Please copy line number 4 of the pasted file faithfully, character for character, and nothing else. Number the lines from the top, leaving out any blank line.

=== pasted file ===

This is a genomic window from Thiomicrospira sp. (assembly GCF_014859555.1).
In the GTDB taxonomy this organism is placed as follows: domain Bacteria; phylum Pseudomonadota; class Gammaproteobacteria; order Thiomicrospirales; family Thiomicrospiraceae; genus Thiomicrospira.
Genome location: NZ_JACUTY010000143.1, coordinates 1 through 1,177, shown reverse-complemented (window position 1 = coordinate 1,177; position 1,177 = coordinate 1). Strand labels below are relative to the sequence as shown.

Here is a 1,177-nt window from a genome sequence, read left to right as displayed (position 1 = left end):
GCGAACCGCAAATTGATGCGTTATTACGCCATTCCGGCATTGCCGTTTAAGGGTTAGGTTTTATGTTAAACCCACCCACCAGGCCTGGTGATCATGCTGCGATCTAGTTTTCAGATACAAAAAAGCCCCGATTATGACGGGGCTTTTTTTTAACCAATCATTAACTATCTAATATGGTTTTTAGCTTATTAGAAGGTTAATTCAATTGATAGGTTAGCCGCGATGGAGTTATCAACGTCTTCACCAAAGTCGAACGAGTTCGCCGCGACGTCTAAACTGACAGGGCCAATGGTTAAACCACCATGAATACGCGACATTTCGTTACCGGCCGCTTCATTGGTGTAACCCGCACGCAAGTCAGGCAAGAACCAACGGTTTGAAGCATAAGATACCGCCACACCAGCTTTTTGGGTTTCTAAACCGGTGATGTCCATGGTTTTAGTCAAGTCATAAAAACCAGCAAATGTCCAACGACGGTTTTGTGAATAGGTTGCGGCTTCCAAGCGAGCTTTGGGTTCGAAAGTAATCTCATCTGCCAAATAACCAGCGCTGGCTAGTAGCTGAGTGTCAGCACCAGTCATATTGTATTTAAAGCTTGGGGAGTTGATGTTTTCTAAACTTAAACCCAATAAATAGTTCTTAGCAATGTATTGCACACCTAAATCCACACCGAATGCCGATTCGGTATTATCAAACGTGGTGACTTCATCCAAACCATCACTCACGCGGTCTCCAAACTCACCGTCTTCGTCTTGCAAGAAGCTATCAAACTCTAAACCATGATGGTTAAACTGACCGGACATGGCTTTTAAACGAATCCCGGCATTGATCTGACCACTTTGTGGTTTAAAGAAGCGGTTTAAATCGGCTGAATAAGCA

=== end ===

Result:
Here is a 1,177-nt window from a genome sequence, read left to right as displayed (position 1 = left end):